Volume 4 Supplement 1
Alteration of the protein quality control system in motor neuron and muscle expressing mutant proteins causing ALS and SBMA
© Cicardi et al. 2015
Published: 12 June 2015
Motor neuronal system and muscle tissue are two districts differently affected at onset and during the progression of diseases like amyotrophic lateral sclerosis (ALS) or spinal and bulbar muscular atrophy (SBMA). The bases of these diseases are linked to mutated proteins: fALS is commonly caused by mutations in the SOD1 or the TDP43 genes and SBMA is caused by a of CAG repeat in the AR gene. A fraction of these proteins can not reach a mature conformation and misfold. The Protein Quality Control (PQC) system is responsible for the correct protein homeostasis: the chaperones maintain proteins in their correct conformations. If they fail, mutated proteins are directed to the proteasome or the macroautophagy. When misfolded proteins are not correctly removed, they aggregate in nucleus and cytoplasm. To understand cellular behavior in presence of misfolded toxic proteins we investigate the different activation of the PQC system in the two mayor tissues involved. Initially we investigated the differences in PQC activation between NSC34 motor neuronal and C2C12 muscular cell models. Using RTq PCR, western blot and immunocytochemical analysis for p62 and LC3 expression, localization, and turnover we demonstrated that C2C12 cells have a more active autophagic system than NSC34 cells. Then, we compared the two models in presence of misfolded protein inhibiting degradative systems. With Filter Retardation Assay, we observed that these proteins tend to aggregate when PQC system is impaired. Then, we potentiated the PQC response to reduce the insoluble species. By overexpressing the small heat shock protein B8 in both systems we demonstrated that AR polyQ and SODG93A insoluble species were reduced. Also autophagy activation by trehalose caused a reduction in protein aggregation in both cell models. In conclusion misfolded protein aggregates can be reduced by modulating macroautophagy and this could represent a new therapeutical strategy for disease like SBMA and ALS.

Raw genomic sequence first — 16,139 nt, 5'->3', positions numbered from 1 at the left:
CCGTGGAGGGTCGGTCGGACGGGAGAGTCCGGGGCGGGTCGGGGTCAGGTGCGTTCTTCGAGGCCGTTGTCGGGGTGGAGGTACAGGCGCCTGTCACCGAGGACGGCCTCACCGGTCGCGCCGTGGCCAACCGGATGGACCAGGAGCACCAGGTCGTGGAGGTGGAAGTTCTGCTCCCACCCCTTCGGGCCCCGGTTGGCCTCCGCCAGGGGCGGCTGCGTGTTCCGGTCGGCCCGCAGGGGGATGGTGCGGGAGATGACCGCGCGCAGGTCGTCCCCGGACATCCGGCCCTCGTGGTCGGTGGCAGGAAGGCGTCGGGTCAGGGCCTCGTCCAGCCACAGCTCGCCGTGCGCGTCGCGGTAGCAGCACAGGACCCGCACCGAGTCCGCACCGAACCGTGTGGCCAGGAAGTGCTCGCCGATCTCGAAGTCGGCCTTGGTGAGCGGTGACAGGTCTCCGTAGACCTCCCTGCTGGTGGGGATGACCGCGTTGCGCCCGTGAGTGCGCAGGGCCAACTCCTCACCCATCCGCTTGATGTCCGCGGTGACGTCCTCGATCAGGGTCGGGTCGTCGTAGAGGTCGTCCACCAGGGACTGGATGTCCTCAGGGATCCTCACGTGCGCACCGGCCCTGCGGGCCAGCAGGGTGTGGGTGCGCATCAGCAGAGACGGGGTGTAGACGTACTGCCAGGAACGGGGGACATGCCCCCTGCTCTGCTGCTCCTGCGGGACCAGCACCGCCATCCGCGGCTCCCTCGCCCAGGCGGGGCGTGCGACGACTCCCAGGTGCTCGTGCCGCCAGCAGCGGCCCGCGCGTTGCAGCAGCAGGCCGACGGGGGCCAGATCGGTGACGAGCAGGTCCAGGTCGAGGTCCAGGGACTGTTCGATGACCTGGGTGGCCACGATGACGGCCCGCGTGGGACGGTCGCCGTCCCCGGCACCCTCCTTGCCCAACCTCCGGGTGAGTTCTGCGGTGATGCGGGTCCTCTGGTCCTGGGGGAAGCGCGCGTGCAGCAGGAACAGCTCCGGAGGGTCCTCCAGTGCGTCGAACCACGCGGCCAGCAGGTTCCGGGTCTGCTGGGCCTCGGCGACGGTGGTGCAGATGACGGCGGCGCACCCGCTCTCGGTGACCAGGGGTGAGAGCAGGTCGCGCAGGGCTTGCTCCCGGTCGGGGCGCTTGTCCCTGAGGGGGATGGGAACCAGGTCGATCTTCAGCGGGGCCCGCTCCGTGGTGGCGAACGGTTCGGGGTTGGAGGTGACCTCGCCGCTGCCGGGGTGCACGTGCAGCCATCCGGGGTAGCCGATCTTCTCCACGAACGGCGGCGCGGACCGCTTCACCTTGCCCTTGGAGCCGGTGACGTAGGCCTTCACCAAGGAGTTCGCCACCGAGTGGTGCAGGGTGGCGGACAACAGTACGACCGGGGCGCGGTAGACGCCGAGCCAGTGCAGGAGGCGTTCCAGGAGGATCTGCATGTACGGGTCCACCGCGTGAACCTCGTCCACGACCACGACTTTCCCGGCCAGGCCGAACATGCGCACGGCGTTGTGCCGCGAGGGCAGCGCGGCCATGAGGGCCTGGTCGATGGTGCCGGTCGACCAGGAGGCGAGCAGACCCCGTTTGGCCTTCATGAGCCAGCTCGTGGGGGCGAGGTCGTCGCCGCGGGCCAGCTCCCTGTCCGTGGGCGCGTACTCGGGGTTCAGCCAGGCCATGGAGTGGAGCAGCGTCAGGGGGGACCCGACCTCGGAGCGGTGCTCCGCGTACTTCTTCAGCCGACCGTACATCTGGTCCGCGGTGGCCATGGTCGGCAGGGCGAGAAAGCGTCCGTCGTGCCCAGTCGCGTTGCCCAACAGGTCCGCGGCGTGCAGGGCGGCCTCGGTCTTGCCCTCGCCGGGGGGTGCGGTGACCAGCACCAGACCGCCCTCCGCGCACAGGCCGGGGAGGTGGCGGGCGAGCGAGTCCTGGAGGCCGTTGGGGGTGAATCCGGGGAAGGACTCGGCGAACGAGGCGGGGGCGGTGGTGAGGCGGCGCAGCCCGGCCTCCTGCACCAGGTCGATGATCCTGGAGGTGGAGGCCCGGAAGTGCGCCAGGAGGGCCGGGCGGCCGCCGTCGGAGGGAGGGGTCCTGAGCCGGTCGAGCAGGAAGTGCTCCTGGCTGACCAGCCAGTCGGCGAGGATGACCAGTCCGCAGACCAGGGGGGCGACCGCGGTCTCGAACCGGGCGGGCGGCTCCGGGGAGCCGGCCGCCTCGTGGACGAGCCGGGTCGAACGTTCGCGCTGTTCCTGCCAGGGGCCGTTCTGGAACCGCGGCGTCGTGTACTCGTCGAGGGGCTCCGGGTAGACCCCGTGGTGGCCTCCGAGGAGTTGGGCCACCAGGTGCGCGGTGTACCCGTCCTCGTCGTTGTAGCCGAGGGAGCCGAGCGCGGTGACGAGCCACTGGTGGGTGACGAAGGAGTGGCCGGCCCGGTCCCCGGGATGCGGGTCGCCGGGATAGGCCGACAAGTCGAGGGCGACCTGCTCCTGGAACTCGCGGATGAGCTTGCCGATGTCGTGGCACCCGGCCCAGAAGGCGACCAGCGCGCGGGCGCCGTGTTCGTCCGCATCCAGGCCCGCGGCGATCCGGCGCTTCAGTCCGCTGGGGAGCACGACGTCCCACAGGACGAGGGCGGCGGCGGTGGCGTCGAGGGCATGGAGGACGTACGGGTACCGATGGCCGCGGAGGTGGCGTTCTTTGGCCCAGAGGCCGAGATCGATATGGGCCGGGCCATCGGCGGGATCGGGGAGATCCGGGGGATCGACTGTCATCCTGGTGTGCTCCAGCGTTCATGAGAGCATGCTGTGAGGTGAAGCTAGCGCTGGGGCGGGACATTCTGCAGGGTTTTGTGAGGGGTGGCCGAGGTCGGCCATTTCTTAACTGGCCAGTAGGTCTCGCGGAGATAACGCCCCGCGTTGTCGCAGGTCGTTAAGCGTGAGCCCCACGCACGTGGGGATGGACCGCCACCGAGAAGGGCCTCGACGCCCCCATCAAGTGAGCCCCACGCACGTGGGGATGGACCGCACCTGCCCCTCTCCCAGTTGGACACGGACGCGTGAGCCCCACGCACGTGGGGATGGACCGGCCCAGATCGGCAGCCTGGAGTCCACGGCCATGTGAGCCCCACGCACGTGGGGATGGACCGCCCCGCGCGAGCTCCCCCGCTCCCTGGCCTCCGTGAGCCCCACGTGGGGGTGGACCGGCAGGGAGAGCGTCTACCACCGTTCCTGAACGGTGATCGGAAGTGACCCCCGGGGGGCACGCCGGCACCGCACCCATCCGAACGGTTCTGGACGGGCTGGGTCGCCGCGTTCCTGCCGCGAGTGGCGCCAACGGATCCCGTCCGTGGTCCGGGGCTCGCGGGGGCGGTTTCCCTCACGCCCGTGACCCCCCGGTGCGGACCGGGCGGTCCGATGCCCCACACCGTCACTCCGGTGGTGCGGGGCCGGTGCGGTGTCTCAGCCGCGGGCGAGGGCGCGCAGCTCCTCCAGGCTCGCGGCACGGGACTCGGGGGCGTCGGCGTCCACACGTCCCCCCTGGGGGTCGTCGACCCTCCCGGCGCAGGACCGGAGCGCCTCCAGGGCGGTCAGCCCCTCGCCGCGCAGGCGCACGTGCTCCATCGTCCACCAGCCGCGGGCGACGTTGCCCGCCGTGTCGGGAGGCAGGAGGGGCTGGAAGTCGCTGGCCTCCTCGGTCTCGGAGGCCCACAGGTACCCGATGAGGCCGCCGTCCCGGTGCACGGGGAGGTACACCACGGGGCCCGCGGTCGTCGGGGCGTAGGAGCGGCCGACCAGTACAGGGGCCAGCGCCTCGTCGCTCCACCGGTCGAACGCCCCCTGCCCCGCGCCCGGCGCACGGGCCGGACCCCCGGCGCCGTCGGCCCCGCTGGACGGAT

This article is published under license to BioMed Central Ltd. This is an Open Access article distributed under the terms of the Creative Commons Attribution License (http://creativecommons.org/licenses/by/4.0), which permits unrestricted use, distribution, and reproduction in any medium, provided the original work is properly cited.